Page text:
With Andrew Webster winning the coaching award and three players receiving team accolades, the One New Zealand Warriors signed off their outstanding 2023 season with an exceptional night at the Dally M Awards.
All that was missing – cruelly in so many eyes – was the ultimate gong for Shaun Johnson.
Hopes were high that he would emulate Roger Tuivasa-Sheck’s feat in 2018 by becoming the second Warriors player to win the Dally M Medal.
As the previously unknown votes were declared on a progressive basis, Johnson surged up the leaderboard to assume a strong lead.
Then, just when the medal was seemingly all but in his hands, he was denied the success many felt he richly deserved as Newcastle fullback Kalyn Ponga sneaked through to win by one point when the very last points of the night were declared.
It was a heavy blow for the legion of peers, former players, experts and fans who had Johnson marked down to prevail after he had earlier this month collected all three player crowns (including the coveted Simon Mannering Medal) at the One New Zealand Warriors’ annual awards.
Yet, while he was pipped for the big one, the One New Zealand Warriors were still able to celebrate the best Dally M night in the club’s history.
That had previously been 2018 when Tuivasa-Sheck won the Dally M Medal and was named the Fullback of the Year and Jazz Tevaga won the short-lived Interchange Player of the Year award.
There was special joy in 2002 when Daniel Anderson was named the Dally M Coach of the Year and Ali Lauitiiti the Second Rower of the Year while in 2007 Steve Price won the prop and captain awards.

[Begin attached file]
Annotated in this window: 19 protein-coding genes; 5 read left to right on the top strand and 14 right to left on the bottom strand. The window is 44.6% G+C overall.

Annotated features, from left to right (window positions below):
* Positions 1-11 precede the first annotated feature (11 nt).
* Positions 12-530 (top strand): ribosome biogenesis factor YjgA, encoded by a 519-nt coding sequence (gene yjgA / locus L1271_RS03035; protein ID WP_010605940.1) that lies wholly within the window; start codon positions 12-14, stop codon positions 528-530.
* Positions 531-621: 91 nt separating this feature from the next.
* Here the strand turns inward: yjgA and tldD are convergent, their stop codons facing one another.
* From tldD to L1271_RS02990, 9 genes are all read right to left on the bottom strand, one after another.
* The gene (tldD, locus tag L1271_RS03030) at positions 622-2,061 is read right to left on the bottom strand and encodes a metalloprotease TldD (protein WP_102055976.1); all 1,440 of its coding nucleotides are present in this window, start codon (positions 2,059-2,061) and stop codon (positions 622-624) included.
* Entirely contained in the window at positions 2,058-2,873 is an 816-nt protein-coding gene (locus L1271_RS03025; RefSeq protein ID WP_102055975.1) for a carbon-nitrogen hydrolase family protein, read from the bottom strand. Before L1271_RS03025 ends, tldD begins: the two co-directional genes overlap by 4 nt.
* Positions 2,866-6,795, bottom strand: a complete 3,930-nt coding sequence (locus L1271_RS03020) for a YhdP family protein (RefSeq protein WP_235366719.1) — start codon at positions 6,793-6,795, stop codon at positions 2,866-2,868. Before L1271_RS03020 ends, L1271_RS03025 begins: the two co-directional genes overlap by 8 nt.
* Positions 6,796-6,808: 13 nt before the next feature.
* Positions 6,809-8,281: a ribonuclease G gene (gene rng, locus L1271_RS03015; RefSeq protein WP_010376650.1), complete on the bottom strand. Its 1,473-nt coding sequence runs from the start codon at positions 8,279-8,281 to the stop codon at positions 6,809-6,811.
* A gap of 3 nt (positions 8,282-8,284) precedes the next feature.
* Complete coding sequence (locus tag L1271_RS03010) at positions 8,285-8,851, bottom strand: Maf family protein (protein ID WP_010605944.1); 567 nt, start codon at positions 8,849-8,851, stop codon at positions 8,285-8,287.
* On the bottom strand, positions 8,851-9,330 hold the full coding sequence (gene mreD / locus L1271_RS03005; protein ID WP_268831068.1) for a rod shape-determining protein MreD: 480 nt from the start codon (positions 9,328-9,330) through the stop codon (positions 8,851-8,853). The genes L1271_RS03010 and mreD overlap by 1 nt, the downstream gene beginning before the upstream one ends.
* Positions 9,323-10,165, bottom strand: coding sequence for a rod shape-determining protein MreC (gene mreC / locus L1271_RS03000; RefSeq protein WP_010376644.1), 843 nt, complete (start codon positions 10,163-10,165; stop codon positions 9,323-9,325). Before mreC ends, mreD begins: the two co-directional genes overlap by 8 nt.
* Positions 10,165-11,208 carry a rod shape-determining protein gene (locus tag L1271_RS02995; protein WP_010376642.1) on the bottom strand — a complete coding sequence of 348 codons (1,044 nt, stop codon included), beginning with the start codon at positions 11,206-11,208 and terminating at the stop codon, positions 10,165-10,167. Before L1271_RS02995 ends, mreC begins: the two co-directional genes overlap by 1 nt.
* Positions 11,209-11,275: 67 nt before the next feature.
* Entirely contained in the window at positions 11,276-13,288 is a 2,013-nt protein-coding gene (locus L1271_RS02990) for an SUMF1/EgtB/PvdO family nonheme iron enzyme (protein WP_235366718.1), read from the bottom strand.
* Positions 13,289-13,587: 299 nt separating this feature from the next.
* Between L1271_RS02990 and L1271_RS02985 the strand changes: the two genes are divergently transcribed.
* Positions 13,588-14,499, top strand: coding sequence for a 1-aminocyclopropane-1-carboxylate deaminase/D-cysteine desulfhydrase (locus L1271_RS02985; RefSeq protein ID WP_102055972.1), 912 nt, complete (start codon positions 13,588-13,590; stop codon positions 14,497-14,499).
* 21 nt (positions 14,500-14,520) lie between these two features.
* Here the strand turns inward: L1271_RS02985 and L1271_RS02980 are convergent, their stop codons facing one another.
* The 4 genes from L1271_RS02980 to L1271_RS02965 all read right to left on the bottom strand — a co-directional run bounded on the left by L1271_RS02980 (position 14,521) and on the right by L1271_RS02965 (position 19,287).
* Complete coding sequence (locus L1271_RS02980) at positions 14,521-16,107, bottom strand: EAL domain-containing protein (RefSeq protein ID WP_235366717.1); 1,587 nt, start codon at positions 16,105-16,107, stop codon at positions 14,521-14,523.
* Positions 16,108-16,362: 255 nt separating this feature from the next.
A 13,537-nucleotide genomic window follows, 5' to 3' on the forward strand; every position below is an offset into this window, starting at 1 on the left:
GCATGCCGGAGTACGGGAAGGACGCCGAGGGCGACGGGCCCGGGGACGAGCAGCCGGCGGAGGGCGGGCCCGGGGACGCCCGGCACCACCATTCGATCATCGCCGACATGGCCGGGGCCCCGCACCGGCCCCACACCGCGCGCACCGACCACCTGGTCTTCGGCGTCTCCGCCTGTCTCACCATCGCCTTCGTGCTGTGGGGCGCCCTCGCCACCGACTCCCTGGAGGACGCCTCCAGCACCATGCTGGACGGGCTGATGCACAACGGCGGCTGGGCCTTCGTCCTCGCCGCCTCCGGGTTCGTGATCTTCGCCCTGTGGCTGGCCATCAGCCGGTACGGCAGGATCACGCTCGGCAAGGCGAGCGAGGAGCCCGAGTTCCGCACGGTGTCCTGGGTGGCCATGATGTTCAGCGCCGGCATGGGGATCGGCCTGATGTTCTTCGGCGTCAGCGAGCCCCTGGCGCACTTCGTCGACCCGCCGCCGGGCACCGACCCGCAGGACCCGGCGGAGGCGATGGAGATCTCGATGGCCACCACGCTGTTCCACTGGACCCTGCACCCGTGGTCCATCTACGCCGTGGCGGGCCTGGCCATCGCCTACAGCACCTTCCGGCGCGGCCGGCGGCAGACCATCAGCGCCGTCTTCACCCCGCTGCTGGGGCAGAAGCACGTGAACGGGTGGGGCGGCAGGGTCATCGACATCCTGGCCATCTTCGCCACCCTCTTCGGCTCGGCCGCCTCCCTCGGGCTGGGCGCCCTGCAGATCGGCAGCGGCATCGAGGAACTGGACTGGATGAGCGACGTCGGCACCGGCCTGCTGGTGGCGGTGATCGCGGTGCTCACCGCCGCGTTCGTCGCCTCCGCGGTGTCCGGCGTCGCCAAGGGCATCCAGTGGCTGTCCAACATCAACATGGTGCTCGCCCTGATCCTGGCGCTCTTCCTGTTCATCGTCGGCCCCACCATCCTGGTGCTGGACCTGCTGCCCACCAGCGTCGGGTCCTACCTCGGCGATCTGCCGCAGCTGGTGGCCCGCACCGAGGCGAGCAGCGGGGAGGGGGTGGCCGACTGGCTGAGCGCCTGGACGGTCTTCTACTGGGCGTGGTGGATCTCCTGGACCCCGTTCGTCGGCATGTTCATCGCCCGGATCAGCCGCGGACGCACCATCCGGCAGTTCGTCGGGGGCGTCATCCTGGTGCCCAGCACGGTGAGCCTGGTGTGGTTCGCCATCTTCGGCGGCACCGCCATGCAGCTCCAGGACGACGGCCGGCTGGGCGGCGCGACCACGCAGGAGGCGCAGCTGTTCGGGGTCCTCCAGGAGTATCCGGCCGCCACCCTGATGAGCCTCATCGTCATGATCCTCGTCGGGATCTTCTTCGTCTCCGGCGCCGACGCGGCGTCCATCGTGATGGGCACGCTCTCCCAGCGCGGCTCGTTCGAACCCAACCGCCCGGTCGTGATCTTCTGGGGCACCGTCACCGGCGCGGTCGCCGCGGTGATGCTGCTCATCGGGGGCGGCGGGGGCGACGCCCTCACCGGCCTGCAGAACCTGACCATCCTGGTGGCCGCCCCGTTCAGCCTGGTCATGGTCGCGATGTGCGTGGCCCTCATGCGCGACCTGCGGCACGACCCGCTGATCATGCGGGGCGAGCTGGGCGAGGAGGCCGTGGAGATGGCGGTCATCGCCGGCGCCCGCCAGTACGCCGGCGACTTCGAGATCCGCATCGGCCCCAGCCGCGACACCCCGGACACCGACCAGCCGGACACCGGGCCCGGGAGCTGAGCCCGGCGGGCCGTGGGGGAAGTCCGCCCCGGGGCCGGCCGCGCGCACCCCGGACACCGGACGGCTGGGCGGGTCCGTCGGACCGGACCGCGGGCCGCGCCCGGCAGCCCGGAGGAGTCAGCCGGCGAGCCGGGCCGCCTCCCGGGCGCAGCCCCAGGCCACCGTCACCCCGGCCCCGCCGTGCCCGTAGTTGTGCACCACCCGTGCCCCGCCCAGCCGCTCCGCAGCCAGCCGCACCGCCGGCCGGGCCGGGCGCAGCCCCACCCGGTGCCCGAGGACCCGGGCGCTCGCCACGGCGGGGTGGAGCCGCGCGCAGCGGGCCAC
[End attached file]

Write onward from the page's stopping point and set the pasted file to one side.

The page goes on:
On Wednesday night the One New Zealand Warriors came away with Webster as Dally M Coach of the Year and an unprecedented three players in the Dally M Team of the Year – Johnson at halfback, Dallin Watene-Zelezniak one of the wingers and Addin Fonua-Blake at prop.
Tohu Harris (lock) and Wayde Egan (hooker) were shortlisted for their positions while Harris was also nominated for Dally M Captain of the Year. While they missed out they had strong claims through the weight and quality of their performances throughout the season; that Charnze Nicoll-Klokstad missed being a finalist in the fullback category was a reflection on the vagaries of the Dally M points system rather than his performances.
But, whatever the points of contention, the 2023 Dally Ms provided a special footnote to a season which has delivered in ways no other campaign has matched in the club’s 29-season existence.
There was no grand final appearance but the way in which the club’s on-field deeds blended with the fan-driven fervour off it made for an intoxicating mix not previously experienced on the New Zealand sporting scene.